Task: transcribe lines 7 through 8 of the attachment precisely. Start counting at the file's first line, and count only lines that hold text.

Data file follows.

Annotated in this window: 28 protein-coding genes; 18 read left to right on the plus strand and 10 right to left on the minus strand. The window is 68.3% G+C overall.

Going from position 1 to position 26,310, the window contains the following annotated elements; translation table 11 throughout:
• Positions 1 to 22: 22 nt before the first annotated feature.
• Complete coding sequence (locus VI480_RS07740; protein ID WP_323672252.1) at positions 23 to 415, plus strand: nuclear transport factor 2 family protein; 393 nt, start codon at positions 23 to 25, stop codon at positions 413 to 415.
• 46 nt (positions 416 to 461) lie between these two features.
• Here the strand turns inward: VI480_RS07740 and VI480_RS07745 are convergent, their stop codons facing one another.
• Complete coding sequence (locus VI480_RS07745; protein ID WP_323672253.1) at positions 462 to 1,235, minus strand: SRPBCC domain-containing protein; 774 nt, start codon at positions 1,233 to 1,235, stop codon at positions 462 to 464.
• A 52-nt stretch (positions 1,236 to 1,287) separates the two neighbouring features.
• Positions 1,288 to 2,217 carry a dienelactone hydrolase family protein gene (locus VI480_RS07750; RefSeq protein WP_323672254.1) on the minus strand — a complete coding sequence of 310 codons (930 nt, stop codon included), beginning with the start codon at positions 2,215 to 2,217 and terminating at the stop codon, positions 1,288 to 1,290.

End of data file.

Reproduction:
• Complete coding sequence (locus VI480_RS07745; protein ID WP_323672253.1) at positions 462 to 1,235, minus strand: SRPBCC domain-containing protein; 774 nt, start codon at positions 1,233 to 1,235, stop codon at positions 462 to 464.
• A 52-nt stretch (positions 1,236 to 1,287) separates the two neighbouring features.